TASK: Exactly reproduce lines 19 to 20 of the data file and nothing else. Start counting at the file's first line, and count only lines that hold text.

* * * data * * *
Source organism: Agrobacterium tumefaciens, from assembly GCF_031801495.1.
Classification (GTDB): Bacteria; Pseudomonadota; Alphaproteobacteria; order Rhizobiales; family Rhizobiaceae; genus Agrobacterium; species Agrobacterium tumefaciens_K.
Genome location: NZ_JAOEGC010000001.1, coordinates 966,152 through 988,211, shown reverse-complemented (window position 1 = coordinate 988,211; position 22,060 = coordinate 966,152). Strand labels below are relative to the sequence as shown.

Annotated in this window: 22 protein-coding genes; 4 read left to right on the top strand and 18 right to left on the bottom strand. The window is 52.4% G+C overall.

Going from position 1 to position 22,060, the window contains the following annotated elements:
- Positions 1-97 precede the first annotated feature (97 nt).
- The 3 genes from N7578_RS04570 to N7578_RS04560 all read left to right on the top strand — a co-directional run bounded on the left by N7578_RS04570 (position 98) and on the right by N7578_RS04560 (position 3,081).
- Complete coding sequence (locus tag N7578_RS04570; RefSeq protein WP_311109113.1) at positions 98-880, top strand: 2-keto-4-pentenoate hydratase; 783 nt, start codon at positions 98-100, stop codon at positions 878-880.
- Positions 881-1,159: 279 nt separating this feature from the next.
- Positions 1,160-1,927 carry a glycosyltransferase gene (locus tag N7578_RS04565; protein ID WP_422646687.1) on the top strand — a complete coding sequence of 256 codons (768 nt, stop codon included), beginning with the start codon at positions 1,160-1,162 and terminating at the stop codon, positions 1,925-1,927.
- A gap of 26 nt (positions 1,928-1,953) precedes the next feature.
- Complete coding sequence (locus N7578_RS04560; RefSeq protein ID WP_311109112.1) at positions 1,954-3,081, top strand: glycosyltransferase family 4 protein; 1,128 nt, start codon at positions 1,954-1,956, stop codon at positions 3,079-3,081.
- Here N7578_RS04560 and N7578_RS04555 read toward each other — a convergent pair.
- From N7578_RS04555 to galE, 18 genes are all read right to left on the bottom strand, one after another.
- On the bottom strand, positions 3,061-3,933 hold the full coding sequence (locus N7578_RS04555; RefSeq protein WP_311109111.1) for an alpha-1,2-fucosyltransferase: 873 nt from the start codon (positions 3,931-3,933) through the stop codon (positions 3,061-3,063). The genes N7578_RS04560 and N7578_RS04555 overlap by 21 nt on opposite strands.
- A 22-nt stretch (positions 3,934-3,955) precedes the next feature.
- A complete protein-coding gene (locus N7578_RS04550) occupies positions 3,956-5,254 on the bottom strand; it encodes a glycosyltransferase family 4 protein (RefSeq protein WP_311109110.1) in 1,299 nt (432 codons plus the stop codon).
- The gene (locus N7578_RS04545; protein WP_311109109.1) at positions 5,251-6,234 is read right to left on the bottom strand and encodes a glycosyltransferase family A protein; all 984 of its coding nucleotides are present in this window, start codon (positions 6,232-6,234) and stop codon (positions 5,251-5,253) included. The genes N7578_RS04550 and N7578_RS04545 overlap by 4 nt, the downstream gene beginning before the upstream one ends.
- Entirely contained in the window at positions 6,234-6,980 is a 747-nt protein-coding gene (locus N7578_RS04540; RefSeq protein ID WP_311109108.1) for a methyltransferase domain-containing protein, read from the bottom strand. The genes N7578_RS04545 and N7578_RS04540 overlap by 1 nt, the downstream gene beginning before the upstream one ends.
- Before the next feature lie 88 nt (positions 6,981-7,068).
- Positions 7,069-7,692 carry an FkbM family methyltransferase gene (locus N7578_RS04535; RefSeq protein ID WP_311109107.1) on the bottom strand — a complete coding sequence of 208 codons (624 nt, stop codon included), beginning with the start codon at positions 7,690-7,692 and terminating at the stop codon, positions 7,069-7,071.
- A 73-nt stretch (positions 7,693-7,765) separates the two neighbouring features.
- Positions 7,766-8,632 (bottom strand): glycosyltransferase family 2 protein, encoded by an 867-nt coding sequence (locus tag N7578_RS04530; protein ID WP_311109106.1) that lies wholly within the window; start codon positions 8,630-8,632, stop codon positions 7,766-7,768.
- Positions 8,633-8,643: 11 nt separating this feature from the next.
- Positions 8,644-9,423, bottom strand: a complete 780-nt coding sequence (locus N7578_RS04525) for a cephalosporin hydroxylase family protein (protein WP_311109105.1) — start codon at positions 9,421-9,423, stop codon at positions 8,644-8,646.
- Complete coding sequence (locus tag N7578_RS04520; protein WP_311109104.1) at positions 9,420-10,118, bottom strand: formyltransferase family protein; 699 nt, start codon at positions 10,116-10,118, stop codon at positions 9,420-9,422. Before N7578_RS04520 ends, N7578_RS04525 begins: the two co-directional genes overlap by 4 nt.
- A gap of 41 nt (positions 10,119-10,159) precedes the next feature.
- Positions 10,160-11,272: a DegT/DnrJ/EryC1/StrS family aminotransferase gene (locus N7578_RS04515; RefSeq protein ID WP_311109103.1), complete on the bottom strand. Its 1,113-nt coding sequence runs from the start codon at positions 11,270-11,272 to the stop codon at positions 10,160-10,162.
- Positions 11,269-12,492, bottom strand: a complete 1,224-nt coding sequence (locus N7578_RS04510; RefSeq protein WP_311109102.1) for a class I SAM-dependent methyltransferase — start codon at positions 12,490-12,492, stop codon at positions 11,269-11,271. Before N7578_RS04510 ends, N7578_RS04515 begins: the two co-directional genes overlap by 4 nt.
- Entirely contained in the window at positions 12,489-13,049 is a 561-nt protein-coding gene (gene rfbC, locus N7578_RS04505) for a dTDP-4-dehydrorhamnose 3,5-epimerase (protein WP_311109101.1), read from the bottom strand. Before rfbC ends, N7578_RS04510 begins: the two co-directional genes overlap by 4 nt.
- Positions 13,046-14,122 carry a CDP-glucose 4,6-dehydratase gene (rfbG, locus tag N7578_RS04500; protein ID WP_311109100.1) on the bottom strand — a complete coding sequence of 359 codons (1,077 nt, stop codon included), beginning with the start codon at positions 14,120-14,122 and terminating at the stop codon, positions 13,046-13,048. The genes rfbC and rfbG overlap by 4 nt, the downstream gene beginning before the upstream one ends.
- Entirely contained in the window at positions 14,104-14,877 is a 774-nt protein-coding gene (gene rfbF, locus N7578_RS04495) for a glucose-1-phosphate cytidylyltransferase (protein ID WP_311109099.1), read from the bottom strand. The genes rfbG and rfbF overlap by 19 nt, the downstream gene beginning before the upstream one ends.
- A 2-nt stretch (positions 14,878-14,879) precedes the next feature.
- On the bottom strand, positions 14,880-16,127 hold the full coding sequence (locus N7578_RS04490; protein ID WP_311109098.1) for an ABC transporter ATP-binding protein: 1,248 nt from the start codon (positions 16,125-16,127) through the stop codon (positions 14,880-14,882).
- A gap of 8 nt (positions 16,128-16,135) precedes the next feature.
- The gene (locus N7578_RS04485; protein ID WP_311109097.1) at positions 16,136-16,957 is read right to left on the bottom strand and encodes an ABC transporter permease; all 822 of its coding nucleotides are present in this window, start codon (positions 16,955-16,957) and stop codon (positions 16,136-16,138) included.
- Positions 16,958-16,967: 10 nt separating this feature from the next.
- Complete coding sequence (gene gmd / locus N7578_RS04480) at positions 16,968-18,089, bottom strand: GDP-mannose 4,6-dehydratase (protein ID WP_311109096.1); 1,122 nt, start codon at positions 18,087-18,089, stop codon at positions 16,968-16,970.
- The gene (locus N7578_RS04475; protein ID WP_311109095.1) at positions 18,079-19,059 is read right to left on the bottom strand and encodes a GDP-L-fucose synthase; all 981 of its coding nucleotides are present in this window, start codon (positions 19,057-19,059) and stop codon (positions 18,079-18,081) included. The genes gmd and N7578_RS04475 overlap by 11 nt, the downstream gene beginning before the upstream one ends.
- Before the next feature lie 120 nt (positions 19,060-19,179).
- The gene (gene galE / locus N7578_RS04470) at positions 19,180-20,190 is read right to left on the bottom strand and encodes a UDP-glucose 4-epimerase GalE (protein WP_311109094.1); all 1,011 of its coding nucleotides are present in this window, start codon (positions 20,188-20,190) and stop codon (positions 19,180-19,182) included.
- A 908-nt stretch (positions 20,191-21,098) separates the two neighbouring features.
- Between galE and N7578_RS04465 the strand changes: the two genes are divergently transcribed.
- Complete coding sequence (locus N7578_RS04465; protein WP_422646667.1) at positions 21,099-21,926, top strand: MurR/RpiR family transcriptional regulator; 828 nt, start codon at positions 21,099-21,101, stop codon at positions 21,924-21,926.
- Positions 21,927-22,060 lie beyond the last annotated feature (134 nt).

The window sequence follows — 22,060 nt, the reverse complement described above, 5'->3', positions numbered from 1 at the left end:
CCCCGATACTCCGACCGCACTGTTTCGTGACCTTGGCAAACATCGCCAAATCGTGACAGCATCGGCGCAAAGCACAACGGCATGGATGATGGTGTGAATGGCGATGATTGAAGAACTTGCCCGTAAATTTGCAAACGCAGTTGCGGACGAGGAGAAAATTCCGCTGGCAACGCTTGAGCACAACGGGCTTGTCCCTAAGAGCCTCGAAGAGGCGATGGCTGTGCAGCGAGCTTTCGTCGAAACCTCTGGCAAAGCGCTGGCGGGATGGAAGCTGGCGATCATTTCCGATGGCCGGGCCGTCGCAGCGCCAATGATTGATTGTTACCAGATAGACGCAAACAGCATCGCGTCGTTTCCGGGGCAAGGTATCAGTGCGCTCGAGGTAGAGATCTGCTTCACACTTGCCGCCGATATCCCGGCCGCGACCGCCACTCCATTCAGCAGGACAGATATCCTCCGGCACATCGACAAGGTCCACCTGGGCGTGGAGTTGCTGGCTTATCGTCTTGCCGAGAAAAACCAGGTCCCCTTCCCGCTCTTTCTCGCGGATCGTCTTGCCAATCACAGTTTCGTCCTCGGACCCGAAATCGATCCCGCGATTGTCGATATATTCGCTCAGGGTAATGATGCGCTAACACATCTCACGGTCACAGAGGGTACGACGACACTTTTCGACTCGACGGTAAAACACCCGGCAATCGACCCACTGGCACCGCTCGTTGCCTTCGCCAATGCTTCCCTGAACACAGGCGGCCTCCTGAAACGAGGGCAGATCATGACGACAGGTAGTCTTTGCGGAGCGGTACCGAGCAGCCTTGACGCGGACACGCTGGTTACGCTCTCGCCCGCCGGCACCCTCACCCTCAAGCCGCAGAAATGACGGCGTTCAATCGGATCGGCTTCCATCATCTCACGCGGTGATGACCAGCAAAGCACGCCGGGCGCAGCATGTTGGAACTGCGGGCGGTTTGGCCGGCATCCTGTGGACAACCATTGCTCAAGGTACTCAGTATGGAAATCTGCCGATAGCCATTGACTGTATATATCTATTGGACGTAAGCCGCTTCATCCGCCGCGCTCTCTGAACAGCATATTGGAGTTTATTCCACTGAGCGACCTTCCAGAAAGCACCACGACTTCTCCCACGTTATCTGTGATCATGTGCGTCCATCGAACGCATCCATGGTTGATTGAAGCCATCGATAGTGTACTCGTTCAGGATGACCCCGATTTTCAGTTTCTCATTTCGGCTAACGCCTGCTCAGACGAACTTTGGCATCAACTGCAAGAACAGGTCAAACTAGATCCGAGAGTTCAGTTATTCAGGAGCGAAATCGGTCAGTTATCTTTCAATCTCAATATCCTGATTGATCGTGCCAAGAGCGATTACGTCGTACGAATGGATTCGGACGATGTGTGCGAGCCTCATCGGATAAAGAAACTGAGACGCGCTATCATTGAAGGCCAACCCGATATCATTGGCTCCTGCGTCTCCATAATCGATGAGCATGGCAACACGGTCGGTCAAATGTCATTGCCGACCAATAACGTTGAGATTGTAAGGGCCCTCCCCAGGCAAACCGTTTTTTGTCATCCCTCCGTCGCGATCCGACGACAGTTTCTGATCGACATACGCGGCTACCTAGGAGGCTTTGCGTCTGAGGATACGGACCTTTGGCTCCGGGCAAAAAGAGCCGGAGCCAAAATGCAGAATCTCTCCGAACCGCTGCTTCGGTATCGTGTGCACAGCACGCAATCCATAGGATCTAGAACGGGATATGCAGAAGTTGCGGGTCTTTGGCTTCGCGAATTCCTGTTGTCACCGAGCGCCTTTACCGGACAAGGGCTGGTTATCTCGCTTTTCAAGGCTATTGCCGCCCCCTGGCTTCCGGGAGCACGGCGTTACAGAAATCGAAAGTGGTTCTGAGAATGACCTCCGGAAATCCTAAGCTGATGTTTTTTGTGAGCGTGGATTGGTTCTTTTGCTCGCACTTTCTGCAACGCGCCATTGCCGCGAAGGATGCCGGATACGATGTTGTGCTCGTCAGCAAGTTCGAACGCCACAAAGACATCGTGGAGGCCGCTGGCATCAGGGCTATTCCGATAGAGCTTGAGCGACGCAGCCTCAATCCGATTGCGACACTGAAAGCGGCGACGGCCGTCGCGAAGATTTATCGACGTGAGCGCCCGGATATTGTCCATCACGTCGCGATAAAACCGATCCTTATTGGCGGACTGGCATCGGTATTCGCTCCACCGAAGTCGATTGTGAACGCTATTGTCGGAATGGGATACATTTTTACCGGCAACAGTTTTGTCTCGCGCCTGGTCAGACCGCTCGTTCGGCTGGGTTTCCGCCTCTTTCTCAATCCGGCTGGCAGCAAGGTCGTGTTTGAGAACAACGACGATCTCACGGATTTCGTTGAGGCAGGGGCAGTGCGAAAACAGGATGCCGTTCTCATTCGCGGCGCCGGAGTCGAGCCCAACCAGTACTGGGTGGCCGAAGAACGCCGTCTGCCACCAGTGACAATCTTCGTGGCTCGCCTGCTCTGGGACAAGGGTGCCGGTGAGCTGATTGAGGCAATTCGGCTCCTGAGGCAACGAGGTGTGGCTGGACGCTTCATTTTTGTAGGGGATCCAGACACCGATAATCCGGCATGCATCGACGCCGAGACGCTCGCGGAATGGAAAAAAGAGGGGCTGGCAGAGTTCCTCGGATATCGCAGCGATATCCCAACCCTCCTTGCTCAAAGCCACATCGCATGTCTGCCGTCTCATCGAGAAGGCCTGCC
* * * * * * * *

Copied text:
- Entirely contained in the window at positions 6,234-6,980 is a 747-nt protein-coding gene (locus N7578_RS04540; RefSeq protein ID WP_311109108.1) for a methyltransferase domain-containing protein, read from the bottom strand. The genes N7578_RS04545 and N7578_RS04540 overlap by 1 nt, the downstream gene beginning before the upstream one ends.
- Before the next feature lie 88 nt (positions 6,981-7,068).